Let’s Dissect A Deal

October 21st, 2005 · 2 Comments
by Booksquare

Warren Buffet is, apparently, the world’s richest person. Richer than the Queen of England. His personal story is one of triumph and heartbreak*. Buffett devotees sit at his feet and absorb wisdom the way most of us down French fries**. The world is salivating for a chance to read the Buffett story — just let us read how it’s done, and we will too will sneer at the mere millions of lottery winners.

Ron Hogan of Galleycat has compiled lots of details about this deal, including that most scintillating of tidbits: Buffett won’t even be the primary author. If we have connected the dots properly, it appears that the seven million dollar advance is for a book about Warren Buffett. This yet-to-be-written tome will leverage author Alice Schroeder’s close relationship with the great man to tell a story for the ages.

Though our crystal ball was sold to pay for a faster wireless connection, we have no fear of educated guesses. Schroeder will write her book, someone (probably Bantam Dell) will lose a lot of money due to the public’s unexpected desire to read about the little guy, and Buffett will turn around and sell his ghost-written autobiography to another publisher.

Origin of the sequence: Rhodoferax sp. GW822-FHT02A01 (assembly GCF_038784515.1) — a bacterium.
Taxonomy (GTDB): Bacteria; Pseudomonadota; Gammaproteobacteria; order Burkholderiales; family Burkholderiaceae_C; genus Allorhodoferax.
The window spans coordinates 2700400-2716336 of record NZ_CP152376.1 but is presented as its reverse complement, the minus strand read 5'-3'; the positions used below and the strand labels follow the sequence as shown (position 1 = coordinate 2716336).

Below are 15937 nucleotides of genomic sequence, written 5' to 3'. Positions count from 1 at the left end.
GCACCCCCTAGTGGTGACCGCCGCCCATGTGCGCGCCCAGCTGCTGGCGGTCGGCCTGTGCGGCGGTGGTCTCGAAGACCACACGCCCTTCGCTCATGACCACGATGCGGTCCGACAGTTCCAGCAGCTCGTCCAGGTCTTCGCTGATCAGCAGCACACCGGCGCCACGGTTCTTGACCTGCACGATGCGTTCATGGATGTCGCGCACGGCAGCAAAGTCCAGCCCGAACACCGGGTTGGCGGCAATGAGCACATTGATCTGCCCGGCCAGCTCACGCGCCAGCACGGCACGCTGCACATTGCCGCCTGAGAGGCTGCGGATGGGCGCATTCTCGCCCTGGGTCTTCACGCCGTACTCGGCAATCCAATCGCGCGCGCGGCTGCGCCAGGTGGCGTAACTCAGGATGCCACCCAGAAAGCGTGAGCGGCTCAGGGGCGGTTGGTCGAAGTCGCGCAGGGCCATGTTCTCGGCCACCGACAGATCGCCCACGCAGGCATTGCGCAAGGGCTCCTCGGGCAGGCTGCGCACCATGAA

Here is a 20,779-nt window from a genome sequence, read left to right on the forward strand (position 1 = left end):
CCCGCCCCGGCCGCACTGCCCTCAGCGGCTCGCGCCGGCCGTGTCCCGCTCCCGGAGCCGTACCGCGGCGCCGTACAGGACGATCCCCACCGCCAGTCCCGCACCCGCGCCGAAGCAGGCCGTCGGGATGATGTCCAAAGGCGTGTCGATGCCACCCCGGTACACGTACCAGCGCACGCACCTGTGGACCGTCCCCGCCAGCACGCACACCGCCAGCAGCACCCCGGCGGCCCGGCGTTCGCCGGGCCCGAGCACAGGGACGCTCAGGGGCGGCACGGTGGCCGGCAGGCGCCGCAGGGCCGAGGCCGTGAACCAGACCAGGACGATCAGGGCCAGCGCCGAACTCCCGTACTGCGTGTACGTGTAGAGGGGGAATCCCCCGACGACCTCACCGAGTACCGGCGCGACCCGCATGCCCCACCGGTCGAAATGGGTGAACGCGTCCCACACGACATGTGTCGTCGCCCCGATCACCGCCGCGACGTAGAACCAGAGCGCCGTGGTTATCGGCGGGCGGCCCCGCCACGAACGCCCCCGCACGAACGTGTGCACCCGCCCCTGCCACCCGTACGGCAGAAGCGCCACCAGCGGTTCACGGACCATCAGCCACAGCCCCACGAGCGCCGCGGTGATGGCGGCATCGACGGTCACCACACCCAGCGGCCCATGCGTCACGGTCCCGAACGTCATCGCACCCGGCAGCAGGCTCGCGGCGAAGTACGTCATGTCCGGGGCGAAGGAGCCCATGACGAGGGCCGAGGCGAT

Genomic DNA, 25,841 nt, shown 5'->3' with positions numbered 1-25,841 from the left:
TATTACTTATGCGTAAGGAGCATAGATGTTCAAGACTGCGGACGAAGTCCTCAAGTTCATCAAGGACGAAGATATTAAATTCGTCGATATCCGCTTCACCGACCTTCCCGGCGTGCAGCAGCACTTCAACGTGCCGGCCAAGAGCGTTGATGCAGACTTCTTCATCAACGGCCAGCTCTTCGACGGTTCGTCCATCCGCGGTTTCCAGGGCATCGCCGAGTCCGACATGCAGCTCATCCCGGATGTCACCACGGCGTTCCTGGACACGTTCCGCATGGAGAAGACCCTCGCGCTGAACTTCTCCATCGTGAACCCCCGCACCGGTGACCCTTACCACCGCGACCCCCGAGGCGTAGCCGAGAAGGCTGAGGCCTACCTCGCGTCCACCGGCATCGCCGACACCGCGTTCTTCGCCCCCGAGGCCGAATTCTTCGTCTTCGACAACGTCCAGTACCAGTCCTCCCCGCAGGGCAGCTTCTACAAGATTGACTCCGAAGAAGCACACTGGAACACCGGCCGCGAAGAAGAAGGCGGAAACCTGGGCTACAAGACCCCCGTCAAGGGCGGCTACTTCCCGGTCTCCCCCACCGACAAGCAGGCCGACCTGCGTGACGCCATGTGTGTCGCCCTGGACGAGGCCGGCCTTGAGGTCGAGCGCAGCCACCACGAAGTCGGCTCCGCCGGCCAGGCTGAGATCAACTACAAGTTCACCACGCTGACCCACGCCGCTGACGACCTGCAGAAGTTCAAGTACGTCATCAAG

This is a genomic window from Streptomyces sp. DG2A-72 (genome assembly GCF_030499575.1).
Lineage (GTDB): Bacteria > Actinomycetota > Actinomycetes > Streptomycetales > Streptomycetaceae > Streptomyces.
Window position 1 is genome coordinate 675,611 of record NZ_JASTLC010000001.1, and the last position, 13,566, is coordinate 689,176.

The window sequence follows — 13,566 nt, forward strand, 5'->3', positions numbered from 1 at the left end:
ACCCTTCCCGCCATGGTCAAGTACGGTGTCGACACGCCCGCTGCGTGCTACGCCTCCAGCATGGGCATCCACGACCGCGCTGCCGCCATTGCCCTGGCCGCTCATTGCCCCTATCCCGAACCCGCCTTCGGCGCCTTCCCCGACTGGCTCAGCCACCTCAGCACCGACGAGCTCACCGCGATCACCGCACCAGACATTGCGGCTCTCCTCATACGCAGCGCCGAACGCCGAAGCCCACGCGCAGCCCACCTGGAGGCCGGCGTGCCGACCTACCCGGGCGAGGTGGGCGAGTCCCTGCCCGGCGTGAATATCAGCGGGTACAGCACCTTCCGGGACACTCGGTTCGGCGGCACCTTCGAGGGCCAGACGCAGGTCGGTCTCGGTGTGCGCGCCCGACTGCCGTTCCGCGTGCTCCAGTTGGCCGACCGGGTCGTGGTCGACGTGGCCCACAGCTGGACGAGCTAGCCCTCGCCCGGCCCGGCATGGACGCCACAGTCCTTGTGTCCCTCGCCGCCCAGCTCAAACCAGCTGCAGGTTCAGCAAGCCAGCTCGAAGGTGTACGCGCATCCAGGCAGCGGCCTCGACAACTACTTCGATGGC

* – Not a clue, we made that up.

** – Ditto. What you absorb in your personal life is your business.

File Under: Books/Mags/Blogs · Publishers and Editors

2 responses so far ↓

  • David Thayer // Oct 21, 2005 at 10:36 am

    Berkshire-Hathaway shares trade at about 86,000 bucks per share. Thus a seven million dollar advance pales in comparison although the publisher may panic when they realize they’ve paid a writer all this money. And, of course, as you point out, there is the little guy factor, wherein Wall Street falls from grace while Main Street emerges from the fog with The Biography of Alice Schroeder, the writer who broke the bank.

  • Booksquare // Oct 21, 2005 at 9:11 pm

    Wow, I didn’t realize B-H was that high. No wonder I’m not rich — Booksquare stock is currently trading at around, uh, nothing. Considering that last week we were negative, it’s an improvement. It has been suggested that I invest in infrastructure. Apparently Wall Street loves infrastructure. Also divesting of pension funds — the official policy of Booksquare is that all new employees work for free with no benefits. It is estimated that our stock will be worth about the same (no loss!) if we stick to this policy.

    Wasn’t The Biography of Alice Schroeder recently optioned by Hollywood? One hears rumors…